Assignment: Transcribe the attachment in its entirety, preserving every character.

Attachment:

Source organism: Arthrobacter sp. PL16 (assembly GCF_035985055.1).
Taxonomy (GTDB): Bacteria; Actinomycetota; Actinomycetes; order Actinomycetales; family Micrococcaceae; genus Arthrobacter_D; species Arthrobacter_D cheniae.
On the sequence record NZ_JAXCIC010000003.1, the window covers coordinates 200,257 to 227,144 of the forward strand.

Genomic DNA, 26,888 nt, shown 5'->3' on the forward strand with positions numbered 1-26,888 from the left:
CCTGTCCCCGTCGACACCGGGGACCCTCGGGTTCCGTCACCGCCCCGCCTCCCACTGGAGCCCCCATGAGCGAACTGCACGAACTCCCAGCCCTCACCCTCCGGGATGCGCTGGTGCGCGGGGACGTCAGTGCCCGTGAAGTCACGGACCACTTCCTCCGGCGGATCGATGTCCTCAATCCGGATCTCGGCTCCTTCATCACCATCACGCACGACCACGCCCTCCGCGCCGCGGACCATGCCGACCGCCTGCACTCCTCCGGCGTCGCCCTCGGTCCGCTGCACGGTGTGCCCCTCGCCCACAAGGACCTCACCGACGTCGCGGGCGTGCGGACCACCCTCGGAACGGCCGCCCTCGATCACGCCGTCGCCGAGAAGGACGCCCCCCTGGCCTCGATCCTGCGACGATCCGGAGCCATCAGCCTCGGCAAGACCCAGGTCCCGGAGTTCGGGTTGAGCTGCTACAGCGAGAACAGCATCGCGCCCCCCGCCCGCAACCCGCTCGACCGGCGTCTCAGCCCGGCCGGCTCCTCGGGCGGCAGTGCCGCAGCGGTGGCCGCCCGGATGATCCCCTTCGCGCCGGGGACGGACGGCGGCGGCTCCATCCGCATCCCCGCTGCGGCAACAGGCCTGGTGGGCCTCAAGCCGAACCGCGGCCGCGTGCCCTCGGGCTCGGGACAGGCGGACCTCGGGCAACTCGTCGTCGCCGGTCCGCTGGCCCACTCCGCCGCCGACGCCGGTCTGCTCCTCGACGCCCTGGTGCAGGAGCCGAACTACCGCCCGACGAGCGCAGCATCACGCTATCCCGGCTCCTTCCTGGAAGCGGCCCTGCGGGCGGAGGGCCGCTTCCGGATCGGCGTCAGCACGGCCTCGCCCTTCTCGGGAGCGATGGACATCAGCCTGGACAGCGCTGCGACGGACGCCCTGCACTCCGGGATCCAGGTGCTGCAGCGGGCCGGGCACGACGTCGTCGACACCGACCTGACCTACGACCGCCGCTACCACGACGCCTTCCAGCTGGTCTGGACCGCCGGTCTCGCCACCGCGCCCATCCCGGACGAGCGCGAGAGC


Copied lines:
Source organism: Arthrobacter sp. PL16 (assembly GCF_035985055.1).
Taxonomy (GTDB): Bacteria; Actinomycetota; Actinomycetes; order Actinomycetales; family Micrococcaceae; genus Arthrobacter_D; species Arthrobacter_D cheniae.
On the sequence record NZ_JAXCIC010000003.1, the window covers coordinates 200,257 to 227,144 of the forward strand.

Genomic DNA, 26,888 nt, shown 5'->3' on the forward strand with positions numbered 1-26,888 from the left:
CCTGTCCCCGTCGACACCGGGGACCCTCGGGTTCCGTCACCGCCCCGCCTCCCACTGGAGCCCCCATGAGCGAACTGCACGAACTCCCAGCCCTCACCCTCCGGGATGCGCTGGTGCGCGGGGACGTCAGTGCCCGTGAAGTCACGGACCACTTCCTCCGGCGGATCGATGTCCTCAATCCGGATCTCGGCTCCTTCATCACCATCACGCACGACCACGCCCTCCGCGCCGCGGACCATGCCGACCGCCTGCACTCCTCCGGCGTCGCCCTCGGTCCGCTGCACGGTGTGCCCCTCGCCCACAAGGACCTCACCGACGTCGCGGGCGTGCGGACCACCCTCGGAACGGCCGCCCTCGATCACGCCGTCGCCGAGAAGGACGCCCCCCTGGCCTCGATCCTGCGACGATCCGGAGCCATCAGCCTCGGCAAGACCCAGGTCCCGGAGTTCGGGTTGAGCTGCTACAGCGAGAACAGCATCGCGCCCCCCGCCCGCAACCCGCTCGACCGGCGTCTCAGCCCGGCCGGCTCCTCGGGCGGCAGTGCCGCAGCGGTGGCCGCCCGGATGATCCCCTTCGCGCCGGGGACGGACGGCGGCGGCTCCATCCGCATCCCCGCTGCGGCAACAGGCCTGGTGGGCCTCAAGCCGAACCGCGGCCGCGTGCCCTCGGGCTCGGGACAGGCGGACCTCGGGCAACTCGTCGTCGCCGGTCCGCTGGCCCACTCCGCCGCCGACGCCGGTCTGCTCCTCGACGCCCTGGTGCAGGAGCCGAACTACCGCCCGACGAGCGCAGCATCACGCTATCCCGGCTCCTTCCTGGAAGCGGCCCTGCGGGCGGAGGGCCGCTTCCGGATCGGCGTCAGCACGGCCTCGCCCTTCTCGGGAGCGATGGACATCAGCCTGGACAGCGCTGCGACGGACGCCCTGCACTCCGGGATCCAGGTGCTGCAGCGGGCCGGGCACGACGTCGTCGACACCGACCTGACCTACGACCGCCGCTACCACGACGCCTTCCAGCTGGTCTGGACCGCCGGTCTCGCCACCGCGCCCATCCCGGACGAGCGCGAGAGC